19 September 2017, 9.00 - 10.00. Scythians. Warriors of Ancient Siberia at the British Museum
Scythians. Warriors of Ancient Siberia at the British Museum
Curator-led private Tour, Tuesday, 19 September 9.00-10.00 am
Some of the most exciting treasures in the Hermitage are the many Scythian artefacts discovered by chance and by excavation. These nomadic warriors inhabited the area that is now southern Siberia from about 900 BC to 200 BC, roaming the vast territories that stretched from southern Russia to China and the northern Black Sea.
This exhibition tells the tale of these exceptional horsemen and warriors, feared adversaries and neighbours of the Ancient Greeks, Assyrians and Persians. It provides great stuff for adults and children alike, with glorious gold and enthralling archaeology. Everyday objects (not least a bag containing lumps of cheese), horse caparison, weapons, tattooed human remains and of course some Scythian bling, their glorious gold jewellery, you name it, the exhibition has it. And most of the objects have never travelled outside the Hermitage before.
For more information see: British Museum (with some great educational material on the website)
1917. ROMANOVS & REVOLUTION
4 February to 17 September 2017
A unique exhibition entitled 1917. Romanovs & Revolution. The End of Monarchy opened at the Hermitage Amsterdam in February 2017, exactly a century after the outbreak of the Russian Revolution. It included over 250 items from the collections of the State Hermitage Museum in St Petersburg, the State Archive of the Russian Federation in Moscow, and the Artillery Museum in St Petersburg. Using films, photographs, paintings, objets d’art and historical documents, the show told the gripping story of fashionable St Petersburg and the art that flourished there in the early twentieth century, of Tsar Nicholas II and his wife Alexandra, and of the explosive political and social circumstances of their reign. Visitors could see and hear how choices and decisions made by the tsar made revolution inevitable and spelled the inescapable end of the 300-year Romanov monarchy in Russia. They gained moving intimate insights into the final years of the imperial family, ending in their murder. 1917: the ultimate turning point in the history of Russia. The last tsar and the revolution, on exclusive show in Amsterdam a century after the event.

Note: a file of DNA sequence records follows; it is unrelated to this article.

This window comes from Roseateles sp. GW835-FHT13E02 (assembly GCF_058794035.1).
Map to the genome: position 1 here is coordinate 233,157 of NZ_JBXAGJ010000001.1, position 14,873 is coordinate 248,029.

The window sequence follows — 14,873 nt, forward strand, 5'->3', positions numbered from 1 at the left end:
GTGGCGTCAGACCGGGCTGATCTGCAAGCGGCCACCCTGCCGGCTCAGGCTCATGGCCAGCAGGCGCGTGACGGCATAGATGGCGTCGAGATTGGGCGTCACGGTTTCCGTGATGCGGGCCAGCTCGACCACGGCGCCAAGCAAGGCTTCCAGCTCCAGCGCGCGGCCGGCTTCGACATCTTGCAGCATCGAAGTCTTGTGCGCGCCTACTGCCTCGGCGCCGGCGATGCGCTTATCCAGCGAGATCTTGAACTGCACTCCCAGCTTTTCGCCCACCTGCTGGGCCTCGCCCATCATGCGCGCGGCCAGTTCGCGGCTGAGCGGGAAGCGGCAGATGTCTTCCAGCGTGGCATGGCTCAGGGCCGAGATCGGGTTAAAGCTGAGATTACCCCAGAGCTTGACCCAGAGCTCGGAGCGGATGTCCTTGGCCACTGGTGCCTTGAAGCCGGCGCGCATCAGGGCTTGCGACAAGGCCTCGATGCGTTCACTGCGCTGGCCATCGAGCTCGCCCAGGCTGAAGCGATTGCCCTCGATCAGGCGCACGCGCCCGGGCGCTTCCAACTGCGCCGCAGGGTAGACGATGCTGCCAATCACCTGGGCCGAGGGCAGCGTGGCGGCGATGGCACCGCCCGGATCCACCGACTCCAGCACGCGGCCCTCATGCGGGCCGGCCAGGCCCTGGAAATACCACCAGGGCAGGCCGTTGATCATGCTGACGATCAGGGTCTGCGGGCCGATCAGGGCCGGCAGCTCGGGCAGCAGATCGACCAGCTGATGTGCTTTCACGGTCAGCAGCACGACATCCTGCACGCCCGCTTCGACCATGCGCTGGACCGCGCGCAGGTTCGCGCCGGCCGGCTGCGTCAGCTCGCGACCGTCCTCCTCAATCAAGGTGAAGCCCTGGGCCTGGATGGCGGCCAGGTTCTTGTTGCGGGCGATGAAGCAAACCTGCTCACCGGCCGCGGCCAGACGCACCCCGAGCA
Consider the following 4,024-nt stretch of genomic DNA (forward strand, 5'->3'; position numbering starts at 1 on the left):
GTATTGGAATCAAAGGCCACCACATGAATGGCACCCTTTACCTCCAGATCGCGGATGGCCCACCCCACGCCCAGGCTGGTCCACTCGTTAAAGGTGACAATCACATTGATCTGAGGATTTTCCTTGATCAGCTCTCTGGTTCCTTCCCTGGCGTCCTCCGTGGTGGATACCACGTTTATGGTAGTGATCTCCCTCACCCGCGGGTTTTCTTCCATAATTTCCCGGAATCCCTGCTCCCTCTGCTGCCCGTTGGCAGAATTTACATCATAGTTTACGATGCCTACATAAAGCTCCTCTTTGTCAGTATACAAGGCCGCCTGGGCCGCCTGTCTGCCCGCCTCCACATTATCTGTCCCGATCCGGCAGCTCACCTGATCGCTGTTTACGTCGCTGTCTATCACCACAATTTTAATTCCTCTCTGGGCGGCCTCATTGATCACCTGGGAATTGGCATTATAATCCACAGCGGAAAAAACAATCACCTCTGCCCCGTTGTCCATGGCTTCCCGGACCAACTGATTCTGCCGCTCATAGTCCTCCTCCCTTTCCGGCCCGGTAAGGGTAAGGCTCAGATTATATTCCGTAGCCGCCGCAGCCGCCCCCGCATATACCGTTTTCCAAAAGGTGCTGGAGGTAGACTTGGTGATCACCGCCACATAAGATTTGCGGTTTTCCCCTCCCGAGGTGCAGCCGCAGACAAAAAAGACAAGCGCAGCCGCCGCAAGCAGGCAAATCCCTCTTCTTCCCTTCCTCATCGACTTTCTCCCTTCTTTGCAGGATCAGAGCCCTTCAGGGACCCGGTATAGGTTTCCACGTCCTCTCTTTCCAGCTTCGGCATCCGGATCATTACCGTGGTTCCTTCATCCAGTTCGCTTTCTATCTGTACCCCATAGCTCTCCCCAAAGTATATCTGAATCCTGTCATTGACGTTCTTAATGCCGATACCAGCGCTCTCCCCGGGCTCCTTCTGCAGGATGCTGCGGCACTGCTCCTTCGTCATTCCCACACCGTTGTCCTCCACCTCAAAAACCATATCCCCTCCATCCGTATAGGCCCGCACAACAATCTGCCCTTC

Top exhibits included items from the imperial couple’s wardrobe, portraits of the royal couple, their children’s toys and drawings, Nicholas’s Act of Abdication, works of art created during the period (Russia’s ‘Silver Age’), objects made by the celebrated firm of Fabergé objects and one of the weapons used to murder the royal family.